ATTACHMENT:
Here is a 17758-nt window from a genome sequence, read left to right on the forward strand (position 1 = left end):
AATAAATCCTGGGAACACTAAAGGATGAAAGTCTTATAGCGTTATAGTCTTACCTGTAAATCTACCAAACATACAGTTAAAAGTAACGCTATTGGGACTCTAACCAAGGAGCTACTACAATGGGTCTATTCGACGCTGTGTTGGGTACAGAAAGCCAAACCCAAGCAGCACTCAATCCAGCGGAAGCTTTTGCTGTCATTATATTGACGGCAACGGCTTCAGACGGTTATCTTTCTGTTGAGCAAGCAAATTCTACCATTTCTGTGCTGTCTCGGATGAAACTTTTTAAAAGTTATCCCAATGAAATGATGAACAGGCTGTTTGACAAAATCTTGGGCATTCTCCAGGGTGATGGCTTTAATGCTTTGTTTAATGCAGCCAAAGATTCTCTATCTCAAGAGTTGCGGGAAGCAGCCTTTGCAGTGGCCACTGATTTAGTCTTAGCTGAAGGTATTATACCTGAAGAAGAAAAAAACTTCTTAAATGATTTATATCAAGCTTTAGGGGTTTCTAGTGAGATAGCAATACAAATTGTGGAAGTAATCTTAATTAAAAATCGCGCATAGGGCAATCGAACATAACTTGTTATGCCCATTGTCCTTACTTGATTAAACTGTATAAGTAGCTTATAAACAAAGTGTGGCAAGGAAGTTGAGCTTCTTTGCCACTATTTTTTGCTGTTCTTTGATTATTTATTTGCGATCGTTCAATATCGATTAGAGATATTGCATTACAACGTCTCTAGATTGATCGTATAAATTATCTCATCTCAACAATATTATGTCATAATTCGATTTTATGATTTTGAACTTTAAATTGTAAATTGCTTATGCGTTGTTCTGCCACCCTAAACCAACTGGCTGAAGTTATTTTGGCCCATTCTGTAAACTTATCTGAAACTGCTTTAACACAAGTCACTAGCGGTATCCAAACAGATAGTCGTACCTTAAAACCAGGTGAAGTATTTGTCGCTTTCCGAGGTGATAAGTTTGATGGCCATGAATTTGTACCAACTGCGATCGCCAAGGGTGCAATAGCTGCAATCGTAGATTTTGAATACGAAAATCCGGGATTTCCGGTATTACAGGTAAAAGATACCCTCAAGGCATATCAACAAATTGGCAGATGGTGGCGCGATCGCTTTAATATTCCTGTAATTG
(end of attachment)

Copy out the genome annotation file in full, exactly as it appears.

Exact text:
Here is a 17758-nt window from a genome sequence, read left to right on the forward strand (position 1 = left end):
AATAAATCCTGGGAACACTAAAGGATGAAAGTCTTATAGCGTTATAGTCTTACCTGTAAATCTACCAAACATACAGTTAAAAGTAACGCTATTGGGACTCTAACCAAGGAGCTACTACAATGGGTCTATTCGACGCTGTGTTGGGTACAGAAAGCCAAACCCAAGCAGCACTCAATCCAGCGGAAGCTTTTGCTGTCATTATATTGACGGCAACGGCTTCAGACGGTTATCTTTCTGTTGAGCAAGCAAATTCTACCATTTCTGTGCTGTCTCGGATGAAACTTTTTAAAAGTTATCCCAATGAAATGATGAACAGGCTGTTTGACAAAATCTTGGGCATTCTCCAGGGTGATGGCTTTAATGCTTTGTTTAATGCAGCCAAAGATTCTCTATCTCAAGAGTTGCGGGAAGCAGCCTTTGCAGTGGCCACTGATTTAGTCTTAGCTGAAGGTATTATACCTGAAGAAGAAAAAAACTTCTTAAATGATTTATATCAAGCTTTAGGGGTTTCTAGTGAGATAGCAATACAAATTGTGGAAGTAATCTTAATTAAAAATCGCGCATAGGGCAATCGAACATAACTTGTTATGCCCATTGTCCTTACTTGATTAAACTGTATAAGTAGCTTATAAACAAAGTGTGGCAAGGAAGTTGAGCTTCTTTGCCACTATTTTTTGCTGTTCTTTGATTATTTATTTGCGATCGTTCAATATCGATTAGAGATATTGCATTACAACGTCTCTAGATTGATCGTATAAATTATCTCATCTCAACAATATTATGTCATAATTCGATTTTATGATTTTGAACTTTAAATTGTAAATTGCTTATGCGTTGTTCTGCCACCCTAAACCAACTGGCTGAAGTTATTTTGGCCCATTCTGTAAACTTATCTGAAACTGCTTTAACACAAGTCACTAGCGGTATCCAAACAGATAGTCGTACCTTAAAACCAGGTGAAGTATTTGTCGCTTTCCGAGGTGATAAGTTTGATGGCCATGAATTTGTACCAACTGCGATCGCCAAGGGTGCAATAGCTGCAATCGTAGATTTTGAATACGAAAATCCGGGATTTCCGGTATTACAGGTAAAAGATACCCTCAAGGCATATCAACAAATTGGCAGATGGTGGCGCGATCGCTTTAATATTCCTGTAATTG